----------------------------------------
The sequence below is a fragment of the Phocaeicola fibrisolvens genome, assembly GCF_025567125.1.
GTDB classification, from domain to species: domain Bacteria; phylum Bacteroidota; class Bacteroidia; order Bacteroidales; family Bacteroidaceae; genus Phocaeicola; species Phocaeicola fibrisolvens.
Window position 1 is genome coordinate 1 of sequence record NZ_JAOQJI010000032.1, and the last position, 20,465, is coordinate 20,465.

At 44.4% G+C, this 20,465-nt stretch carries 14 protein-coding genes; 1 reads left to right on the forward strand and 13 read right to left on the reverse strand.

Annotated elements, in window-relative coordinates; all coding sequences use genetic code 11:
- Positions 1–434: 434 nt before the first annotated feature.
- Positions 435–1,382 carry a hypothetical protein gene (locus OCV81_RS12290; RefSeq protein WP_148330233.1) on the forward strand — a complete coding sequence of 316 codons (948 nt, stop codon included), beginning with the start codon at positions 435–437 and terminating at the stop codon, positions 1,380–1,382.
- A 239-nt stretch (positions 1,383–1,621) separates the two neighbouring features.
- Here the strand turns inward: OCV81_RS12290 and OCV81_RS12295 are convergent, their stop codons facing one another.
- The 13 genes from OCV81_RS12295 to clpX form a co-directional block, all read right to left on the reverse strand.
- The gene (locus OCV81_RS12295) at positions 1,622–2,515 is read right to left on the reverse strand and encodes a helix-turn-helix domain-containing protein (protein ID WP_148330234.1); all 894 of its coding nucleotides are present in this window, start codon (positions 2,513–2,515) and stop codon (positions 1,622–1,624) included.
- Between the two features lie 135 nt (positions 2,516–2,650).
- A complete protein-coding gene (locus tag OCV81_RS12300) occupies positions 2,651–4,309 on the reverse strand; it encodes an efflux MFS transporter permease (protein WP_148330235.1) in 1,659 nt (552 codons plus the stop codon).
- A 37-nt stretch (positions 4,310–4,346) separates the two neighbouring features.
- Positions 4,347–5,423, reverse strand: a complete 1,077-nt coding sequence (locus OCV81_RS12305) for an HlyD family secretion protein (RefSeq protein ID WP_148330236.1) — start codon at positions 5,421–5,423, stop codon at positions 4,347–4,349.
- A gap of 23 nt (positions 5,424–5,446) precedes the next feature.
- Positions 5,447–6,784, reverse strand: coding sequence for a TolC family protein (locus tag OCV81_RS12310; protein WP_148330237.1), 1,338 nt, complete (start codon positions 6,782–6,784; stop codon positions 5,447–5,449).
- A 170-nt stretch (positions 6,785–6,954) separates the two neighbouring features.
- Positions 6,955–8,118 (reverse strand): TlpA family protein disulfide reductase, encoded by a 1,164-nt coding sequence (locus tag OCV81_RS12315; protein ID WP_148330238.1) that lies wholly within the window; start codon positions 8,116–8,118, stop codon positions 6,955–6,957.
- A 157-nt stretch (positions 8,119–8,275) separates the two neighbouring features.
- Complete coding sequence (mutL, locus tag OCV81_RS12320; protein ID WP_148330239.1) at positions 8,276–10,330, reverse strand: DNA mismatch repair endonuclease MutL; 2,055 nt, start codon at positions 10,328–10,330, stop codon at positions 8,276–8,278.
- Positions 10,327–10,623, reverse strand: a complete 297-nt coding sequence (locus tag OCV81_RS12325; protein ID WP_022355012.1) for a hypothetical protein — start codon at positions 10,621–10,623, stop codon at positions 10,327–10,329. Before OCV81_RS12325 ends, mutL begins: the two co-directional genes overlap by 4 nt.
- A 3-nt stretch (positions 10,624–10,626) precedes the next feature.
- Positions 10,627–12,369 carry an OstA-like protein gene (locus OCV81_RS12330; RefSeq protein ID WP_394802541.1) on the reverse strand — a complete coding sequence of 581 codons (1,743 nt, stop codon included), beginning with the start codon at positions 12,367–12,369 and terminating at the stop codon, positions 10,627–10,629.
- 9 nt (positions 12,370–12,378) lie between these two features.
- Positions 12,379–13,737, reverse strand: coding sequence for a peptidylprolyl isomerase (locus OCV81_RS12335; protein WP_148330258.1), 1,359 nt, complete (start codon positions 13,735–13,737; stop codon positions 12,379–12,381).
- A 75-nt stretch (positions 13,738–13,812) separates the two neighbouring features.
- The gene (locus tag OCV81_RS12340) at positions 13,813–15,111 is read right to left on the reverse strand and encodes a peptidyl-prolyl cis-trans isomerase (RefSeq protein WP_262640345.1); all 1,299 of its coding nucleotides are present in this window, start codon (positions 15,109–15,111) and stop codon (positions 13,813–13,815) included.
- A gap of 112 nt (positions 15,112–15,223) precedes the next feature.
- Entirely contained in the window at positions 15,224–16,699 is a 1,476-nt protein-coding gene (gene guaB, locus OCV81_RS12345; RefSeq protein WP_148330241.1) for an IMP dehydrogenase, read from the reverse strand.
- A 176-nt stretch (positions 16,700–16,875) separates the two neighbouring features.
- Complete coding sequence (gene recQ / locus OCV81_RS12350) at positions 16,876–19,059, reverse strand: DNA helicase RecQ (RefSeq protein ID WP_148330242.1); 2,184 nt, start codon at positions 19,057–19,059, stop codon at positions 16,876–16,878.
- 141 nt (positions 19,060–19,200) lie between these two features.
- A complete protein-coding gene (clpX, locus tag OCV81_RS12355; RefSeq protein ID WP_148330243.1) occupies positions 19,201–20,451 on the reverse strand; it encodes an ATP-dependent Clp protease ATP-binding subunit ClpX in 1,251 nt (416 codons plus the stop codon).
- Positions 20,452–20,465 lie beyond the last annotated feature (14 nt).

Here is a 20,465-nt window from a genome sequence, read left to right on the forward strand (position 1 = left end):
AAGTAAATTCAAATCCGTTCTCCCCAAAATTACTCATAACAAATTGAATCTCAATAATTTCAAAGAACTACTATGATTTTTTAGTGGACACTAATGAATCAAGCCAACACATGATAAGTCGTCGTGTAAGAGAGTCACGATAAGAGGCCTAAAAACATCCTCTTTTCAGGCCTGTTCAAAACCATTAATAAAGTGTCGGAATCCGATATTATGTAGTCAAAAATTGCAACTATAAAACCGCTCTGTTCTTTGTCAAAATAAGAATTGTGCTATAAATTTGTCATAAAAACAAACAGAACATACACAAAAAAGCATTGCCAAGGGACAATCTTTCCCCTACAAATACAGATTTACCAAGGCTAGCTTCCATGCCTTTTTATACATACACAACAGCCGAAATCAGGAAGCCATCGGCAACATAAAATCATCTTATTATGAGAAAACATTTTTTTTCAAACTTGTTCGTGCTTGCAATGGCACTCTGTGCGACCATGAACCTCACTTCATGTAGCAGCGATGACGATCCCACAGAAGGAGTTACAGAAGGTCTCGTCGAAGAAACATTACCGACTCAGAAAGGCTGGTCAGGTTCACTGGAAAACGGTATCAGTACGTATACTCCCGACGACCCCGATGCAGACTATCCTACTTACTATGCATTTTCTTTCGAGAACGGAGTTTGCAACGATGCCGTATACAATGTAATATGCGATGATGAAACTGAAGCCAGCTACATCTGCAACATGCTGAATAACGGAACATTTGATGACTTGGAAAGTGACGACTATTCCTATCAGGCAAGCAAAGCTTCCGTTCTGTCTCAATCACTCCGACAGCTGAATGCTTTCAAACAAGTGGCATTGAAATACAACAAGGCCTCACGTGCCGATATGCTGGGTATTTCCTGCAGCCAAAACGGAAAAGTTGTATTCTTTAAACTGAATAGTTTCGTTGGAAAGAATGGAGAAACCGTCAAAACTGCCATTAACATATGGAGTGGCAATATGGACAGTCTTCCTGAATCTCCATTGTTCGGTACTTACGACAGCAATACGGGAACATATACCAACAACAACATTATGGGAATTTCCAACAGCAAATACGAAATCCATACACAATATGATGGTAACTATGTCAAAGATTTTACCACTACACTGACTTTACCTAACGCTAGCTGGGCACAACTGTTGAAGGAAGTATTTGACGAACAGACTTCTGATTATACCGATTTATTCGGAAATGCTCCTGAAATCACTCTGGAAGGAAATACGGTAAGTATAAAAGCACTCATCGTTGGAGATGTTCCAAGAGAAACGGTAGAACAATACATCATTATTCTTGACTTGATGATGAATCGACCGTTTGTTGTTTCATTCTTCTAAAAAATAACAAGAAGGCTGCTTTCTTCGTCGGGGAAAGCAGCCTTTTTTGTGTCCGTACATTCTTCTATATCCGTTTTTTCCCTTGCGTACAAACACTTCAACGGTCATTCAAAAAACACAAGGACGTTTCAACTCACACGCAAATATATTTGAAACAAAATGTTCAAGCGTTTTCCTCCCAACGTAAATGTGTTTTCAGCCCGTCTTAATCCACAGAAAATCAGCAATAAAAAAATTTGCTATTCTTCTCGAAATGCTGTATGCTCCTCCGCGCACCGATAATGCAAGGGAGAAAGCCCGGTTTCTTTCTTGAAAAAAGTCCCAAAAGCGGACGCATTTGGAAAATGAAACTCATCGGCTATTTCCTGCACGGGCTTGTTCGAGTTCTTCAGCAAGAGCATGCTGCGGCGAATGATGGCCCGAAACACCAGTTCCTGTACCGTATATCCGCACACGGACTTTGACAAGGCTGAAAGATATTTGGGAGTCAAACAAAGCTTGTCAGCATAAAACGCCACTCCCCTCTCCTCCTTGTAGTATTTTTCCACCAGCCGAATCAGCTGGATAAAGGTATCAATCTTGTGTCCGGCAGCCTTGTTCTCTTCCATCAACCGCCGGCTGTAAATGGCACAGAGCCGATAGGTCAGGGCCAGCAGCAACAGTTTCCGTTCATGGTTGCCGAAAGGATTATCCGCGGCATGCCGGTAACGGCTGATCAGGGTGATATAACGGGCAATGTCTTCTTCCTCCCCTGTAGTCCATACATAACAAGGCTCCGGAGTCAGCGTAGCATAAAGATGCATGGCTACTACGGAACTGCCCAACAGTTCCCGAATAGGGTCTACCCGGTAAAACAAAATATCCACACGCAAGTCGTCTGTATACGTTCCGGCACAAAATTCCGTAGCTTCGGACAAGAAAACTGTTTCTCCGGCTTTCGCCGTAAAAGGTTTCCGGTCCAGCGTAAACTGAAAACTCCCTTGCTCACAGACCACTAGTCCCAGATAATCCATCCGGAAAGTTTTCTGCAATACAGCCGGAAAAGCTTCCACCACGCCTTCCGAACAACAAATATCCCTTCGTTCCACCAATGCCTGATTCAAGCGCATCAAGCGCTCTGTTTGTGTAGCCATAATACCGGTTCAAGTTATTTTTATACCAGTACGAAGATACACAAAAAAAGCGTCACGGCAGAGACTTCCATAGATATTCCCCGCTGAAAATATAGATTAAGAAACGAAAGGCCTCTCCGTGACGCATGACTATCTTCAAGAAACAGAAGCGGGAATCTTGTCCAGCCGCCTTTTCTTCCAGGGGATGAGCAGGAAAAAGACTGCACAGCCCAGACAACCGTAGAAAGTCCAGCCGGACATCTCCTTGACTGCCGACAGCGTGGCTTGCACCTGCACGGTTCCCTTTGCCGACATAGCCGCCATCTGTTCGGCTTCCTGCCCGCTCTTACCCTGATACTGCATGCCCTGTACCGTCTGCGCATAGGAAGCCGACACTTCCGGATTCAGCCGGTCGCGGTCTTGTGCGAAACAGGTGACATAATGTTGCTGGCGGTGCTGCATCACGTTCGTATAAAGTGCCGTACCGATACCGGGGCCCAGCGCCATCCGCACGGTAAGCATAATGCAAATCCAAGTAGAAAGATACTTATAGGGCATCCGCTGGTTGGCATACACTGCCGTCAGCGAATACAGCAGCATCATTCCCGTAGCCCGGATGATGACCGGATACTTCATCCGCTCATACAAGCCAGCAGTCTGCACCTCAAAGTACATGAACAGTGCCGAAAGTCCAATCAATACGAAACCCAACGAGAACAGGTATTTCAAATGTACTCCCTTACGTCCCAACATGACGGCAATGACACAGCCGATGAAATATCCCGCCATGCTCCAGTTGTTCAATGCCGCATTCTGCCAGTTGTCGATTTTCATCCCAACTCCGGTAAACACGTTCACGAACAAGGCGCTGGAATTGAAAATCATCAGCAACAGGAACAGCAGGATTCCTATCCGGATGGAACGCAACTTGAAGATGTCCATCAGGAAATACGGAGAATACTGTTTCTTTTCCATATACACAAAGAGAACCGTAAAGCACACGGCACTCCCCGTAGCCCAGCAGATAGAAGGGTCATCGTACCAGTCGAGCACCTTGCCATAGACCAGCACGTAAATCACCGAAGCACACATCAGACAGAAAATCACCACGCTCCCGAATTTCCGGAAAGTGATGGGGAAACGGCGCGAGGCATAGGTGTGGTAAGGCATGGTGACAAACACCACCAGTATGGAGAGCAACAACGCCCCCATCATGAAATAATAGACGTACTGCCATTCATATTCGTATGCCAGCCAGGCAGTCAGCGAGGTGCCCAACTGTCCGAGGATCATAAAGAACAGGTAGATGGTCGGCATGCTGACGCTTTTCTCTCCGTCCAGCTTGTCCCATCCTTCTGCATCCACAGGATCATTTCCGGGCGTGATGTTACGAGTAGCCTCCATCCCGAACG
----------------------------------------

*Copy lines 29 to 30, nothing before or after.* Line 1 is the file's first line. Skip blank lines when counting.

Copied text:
- A gap of 112 nt (positions 15,112–15,223) precedes the next feature.
- Entirely contained in the window at positions 15,224–16,699 is a 1,476-nt protein-coding gene (gene guaB, locus OCV81_RS12345; RefSeq protein WP_148330241.1) for an IMP dehydrogenase, read from the reverse strand.